Category: Assessment & Badges

  • 5 Habits for Intending Students to Succeed in 2022

    5 Habits for Intending Students to Succeed in 2022

    After graduation from high school, I had no idea what I would do in college. Sure enough, I chose subjects, went to lectures, and got ready for exams. But I didn’t understand how to organize the process to grow my academic productivity while my stress would decrease. It took me two years to make changes and succeed […]

  • An Activity to Put a Stop to “Students Don’t Read My Comments on their Papers”

    An Activity to Put a Stop to “Students Don’t Read My Comments on their Papers”

    As a composition instructor, one of the complaints I hear most often among colleagues (and I’ve definitely said this myself) goes something like this: “Students don’t read my comments on their papers.” It feels like such a waste of time when this happens–and that is frustrating–but it also means, in my view, that we are doing […]

  • Scaffolding the Skills to Build an Anti-racist Future: How to Use a “Navigational Log” in the Literature Classroom

    Scaffolding the Skills to Build an Anti-racist Future: How to Use a “Navigational Log” in the Literature Classroom

    Image description: a row of texts I’ve assigned in my literature courses related to human rights, transnational American literature, migration, and Chicanx studies. This blog post provides a detailed account of how I implement the “Navigational Log” in my courses to scaffold the skills of close reading, critical thinking and reflection, listening, and dialogue. It builds […]

  • (Re)Becoming the Gatekeeper (sort of)

    (Re)Becoming the Gatekeeper (sort of)

    Circling around the experience of that fishbowl discussion (see “Naming the Elephant”) was my feeling of both arrival and not-quite-there-yet.  Over the course of that hour-long fishbowl, my students stopped looking at me for validation and eventually forgot I was there.  Sounds like a strange thing to wish for in your own classroom, but it […]

  • Transforming on the Fly: One Model for Easy Synchronous Community in an Online Class

    Transforming on the Fly: One Model for Easy Synchronous Community in an Online Class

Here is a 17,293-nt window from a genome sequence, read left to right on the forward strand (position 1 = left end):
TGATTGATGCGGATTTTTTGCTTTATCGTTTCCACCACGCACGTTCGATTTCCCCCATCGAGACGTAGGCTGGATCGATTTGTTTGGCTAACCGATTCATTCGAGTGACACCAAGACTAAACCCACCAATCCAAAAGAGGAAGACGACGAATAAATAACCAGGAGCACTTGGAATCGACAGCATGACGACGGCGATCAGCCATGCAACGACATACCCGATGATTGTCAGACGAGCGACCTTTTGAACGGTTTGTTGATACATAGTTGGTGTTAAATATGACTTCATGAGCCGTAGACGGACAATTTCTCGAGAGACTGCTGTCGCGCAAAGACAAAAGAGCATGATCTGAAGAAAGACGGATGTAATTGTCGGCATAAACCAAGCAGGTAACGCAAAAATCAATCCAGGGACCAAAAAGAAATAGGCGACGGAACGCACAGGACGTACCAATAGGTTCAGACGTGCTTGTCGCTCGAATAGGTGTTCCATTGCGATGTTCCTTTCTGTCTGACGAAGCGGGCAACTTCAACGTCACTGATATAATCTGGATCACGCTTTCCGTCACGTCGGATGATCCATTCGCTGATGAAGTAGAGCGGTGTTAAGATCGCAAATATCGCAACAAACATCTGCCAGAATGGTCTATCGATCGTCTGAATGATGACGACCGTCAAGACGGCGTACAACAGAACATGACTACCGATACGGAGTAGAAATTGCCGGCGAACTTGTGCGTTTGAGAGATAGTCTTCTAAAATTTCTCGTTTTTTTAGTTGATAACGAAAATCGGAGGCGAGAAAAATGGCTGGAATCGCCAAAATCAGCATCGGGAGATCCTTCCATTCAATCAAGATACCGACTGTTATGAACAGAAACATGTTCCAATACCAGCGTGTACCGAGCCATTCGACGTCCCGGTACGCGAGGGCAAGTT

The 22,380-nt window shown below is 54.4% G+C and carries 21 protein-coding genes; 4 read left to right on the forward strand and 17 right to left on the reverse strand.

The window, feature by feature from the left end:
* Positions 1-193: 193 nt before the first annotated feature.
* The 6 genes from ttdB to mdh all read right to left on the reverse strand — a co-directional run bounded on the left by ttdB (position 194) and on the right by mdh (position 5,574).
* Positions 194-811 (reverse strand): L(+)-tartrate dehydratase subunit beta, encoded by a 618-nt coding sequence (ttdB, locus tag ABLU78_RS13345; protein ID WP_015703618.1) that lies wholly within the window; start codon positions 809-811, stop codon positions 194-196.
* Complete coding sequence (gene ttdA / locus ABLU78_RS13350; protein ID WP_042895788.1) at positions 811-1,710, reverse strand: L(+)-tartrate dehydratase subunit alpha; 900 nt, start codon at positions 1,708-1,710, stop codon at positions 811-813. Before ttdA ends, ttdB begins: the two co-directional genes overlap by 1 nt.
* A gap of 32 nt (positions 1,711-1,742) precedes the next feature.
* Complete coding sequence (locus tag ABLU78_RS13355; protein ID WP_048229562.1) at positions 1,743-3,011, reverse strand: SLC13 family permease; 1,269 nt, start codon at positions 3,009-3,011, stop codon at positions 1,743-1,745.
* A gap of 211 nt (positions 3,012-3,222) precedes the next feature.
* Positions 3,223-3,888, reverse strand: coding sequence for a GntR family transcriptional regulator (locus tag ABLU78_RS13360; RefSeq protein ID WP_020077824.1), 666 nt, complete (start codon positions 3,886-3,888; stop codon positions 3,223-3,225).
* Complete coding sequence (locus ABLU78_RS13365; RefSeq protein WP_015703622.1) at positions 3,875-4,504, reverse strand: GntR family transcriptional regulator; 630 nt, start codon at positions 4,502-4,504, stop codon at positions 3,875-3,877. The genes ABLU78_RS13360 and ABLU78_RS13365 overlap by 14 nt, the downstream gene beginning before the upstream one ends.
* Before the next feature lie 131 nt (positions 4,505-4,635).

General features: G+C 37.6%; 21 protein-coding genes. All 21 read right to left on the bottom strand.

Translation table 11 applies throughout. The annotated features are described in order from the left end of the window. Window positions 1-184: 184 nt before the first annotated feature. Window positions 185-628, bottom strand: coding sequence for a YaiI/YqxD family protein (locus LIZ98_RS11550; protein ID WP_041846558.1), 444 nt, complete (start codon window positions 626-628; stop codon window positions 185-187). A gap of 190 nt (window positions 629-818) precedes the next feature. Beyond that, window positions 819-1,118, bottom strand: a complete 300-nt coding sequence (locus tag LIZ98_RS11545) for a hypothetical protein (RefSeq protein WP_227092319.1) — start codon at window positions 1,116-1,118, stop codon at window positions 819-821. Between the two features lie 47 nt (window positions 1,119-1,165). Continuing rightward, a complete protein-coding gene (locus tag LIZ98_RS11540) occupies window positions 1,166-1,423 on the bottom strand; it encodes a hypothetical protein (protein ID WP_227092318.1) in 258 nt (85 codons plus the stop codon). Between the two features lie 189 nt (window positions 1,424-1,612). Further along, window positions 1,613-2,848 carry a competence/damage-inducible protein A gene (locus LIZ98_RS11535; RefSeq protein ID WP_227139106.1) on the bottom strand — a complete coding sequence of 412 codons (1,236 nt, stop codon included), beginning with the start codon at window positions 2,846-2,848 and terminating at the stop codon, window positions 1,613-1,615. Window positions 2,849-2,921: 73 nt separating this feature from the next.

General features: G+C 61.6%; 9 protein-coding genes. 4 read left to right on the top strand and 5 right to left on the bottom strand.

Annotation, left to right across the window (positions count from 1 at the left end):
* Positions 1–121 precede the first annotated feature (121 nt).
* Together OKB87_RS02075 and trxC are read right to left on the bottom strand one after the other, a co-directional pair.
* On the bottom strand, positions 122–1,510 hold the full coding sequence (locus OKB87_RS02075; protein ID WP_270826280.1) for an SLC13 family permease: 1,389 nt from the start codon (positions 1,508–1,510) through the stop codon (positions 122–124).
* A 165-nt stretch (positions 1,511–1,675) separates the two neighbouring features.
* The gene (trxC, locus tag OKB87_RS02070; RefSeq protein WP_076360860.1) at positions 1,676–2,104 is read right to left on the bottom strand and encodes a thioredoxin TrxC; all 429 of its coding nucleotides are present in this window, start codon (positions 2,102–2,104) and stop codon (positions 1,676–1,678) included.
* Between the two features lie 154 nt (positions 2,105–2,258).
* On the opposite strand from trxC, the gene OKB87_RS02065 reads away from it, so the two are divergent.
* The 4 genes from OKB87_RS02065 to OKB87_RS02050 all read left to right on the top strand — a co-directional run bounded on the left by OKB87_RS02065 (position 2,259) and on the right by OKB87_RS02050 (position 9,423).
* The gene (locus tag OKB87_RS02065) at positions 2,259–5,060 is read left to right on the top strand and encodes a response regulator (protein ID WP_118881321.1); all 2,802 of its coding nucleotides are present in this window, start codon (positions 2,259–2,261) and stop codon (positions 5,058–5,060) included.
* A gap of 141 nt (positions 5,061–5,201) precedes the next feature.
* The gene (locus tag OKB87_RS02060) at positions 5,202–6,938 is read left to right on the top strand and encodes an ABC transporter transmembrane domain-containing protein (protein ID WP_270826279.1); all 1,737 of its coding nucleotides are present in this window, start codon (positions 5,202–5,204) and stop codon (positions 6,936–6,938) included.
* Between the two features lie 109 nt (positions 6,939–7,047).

Here is how we switched up what we are doing in class tomorrow.  Not every student can be on video (in fact, I’ve not had any luck getting on), so we have divided up our two-hour class, so the first hour is asynchronous and the second synchronous in a variety of relatively easy forms–video, conference […]

  • Making the Most of Student Participation using Surveys with Ms. Paula Patch

    Making the Most of Student Participation using Surveys with Ms. Paula Patch

    Ms. Paula Patch is a Senior Lecturer in English and Assistant Director for First-Year Initiatives at Elon University, where she previously coordinated the first-year writing program and has taught composition and grammar courses since 2006. She currently teaches First-year writing, first-year seminar, literature for non-majors. In all her classrooms, Ms. Patch makes use of surveys. […]

  • Constructing Models of Student Well-being with Dr. Soutter Horton

    Constructing Models of Student Well-being with Dr. Soutter Horton

    In the Progressive Pedagogy group, we recognize superb, innovative educators and their classroom innovations. Today, we feature Dr. Annie Soutter Horton at the University of Canterbury, New Zealand, who tells us about her research, classroom innovations, and collaboration with Professor Billy Osteen. Dr. Soutter Horton graduated from Dartmouth College with a B.A. in Psychology and […]

  • Preparing for Public Facing Writing in the Composition Classroom with Professor Johnson

    Preparing for Public Facing Writing in the Composition Classroom with Professor Johnson

    In HASTAC’s Progressive Pedagogy group, we share innovative teaching strategies and activities happening across higher education. Our commitment to public-facing work is shared by Professor Leslie C. Johnson at Lansing Community College where she teaches Composition I and II. In her Composition II classroom, Professor Johnson has students practice the genre of academic essay and […]

  • Reimagining the Grading Contract to “Ungrade” with Prof. Eidum

    Reimagining the Grading Contract to “Ungrade” with Prof. Eidum

    We are thankful this week on Progressive Pedagogy to have Professor Jennifer Eidum (EYE-dum), Assistant Professor of English at Elon University, North Carolina share her collected resources on reimagining the grading contract to move towards “ungrading.” Professor Eidum’s teaching focuses on first-year writing, teaching English to speakers of other languages (TESOL), and sociolinguistics. She uses […]

  • Dr. Jenn Polish on Accessible Syllabus Design: Content, Assignments, Assessments, and More

    Dr. Jenn Polish on Accessible Syllabus Design: Content, Assignments, Assessments, and More

    Syllabus accessibility isn’t emphasized enough in academe. Too often, accessibility is limited to a single statement toward the end of the syllabus rather than something that is integrated into a course from the beginning stages of syllabus design. Dr. Jenn Polish asks, “What would happen if we structured our syllabus to foreground accessibility, rather than […]